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.The unbelievably tiny motor sketched in FIG. 23 is fabricated by an etching technique like that used to produce semiconductor devices. The rotor spins freely on its bearing and is just 100 micrometers in diameter. The gap between rotor and stator poles is 2 micrometers. When appropriate, sequenced 80-volt pulses are applied to the twelve stator poles, rotational speeds up to 2500 RPM have been observed. Because the operation is dependent on the programmed excitation from a control IC, the performance is suggestive of a synchronous motor. Not shown, is an electric shield underneath the structure. Notice that there are twelve-stator poles, but only eight-rotor poles.
This device has been called a variable capacitance motor. The coulomb forces that generate the torque identify it as a true electric motor. (Conventional motors that we are familiar with are actually magnetic or electromagnetic motors). At this point, it is interesting to recall the macro-sized electrostatic voltmeter, which also translates coulomb force into mechanical motion, although not in the form of continuous rotation.
Stator poles; Micro-motor Material: Polycrystalline silicon; Rotor diameter: 100 uM; Rotor-stator gap: uM
It is not easy to postulate practical applications for this diminutive device. The fact of its accomplishment is, in itself, rewarding to the creative spirit. No doubt, how ever, unique uses will be found in medicine, instrumentation, and in various surprising ways that elude our logic. In science, as well as in invention, sometimes the discovery or innovation occurs first, to be followed by stumbling upon practical applications. A situation that quickly comes to mind is the identification of helium in the spectra of the sun before the gas was found in the earth; here an academic achievement with little apparent practical value was later put to many useful purposes.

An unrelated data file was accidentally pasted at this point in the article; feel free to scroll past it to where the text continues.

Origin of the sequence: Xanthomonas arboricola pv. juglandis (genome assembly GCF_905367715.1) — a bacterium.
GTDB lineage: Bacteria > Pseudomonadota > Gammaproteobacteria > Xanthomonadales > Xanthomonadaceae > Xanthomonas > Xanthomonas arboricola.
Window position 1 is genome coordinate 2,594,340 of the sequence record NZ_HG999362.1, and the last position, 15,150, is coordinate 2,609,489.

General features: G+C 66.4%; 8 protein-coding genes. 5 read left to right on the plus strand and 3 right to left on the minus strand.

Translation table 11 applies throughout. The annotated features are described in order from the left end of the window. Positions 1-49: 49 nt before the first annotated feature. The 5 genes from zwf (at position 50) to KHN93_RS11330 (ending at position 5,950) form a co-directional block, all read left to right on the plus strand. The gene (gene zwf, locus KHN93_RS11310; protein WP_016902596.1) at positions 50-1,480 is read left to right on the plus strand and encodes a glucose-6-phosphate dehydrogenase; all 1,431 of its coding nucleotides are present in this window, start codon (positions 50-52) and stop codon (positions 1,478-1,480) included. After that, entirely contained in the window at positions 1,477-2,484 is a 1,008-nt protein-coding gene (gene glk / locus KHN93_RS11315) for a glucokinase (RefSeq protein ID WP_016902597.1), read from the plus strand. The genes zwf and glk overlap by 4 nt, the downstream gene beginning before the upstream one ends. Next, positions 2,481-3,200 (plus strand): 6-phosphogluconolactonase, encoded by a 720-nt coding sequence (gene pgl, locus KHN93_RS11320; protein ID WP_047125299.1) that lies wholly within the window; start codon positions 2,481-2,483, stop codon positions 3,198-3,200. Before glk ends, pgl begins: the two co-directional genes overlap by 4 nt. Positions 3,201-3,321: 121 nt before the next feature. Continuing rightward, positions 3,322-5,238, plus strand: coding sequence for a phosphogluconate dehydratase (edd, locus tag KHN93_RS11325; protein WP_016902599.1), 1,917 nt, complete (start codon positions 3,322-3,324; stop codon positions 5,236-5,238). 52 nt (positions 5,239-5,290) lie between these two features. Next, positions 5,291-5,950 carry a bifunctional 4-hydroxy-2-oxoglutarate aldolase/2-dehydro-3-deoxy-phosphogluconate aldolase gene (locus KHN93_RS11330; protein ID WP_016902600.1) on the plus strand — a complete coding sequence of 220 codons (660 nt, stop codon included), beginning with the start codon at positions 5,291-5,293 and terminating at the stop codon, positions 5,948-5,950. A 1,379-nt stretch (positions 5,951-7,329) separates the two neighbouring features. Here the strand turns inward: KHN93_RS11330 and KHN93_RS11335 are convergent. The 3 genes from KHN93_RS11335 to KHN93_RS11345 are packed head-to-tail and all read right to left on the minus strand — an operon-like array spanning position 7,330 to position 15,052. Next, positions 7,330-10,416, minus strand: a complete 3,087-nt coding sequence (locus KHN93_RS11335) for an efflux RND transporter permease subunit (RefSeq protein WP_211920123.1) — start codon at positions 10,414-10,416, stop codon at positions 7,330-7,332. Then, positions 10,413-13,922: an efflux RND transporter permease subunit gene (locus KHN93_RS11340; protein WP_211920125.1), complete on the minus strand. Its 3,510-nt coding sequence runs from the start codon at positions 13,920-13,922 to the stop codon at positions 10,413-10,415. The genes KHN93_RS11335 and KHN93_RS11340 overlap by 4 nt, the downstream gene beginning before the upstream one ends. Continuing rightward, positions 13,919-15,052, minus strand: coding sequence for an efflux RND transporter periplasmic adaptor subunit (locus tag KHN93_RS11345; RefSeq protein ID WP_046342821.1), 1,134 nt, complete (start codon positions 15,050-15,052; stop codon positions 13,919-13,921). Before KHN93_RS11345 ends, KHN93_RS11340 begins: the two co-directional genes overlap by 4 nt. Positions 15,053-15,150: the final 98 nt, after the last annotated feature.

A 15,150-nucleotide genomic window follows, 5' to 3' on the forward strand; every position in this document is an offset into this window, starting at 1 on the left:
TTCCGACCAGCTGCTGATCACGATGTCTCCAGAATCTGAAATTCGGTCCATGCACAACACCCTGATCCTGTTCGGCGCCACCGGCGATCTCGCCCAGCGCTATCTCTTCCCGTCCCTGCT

Unfortunately, the basic motor action principles of this micromotor cannot be scaled up to produce a macro-sized motor with useful torque. The frustrating difficulty is that impractically high kilo-voltages would be required. Yet, as hinted previously, it is not inconceivable that a way to harness coulomb forces for useful mechanical work might some day be developed. One can, for example, entertain such ideas as housing a high-voltage electrostatic motor in an evacuated vessel, with mechanical motion coupled to an external shaft via permanent magnets.
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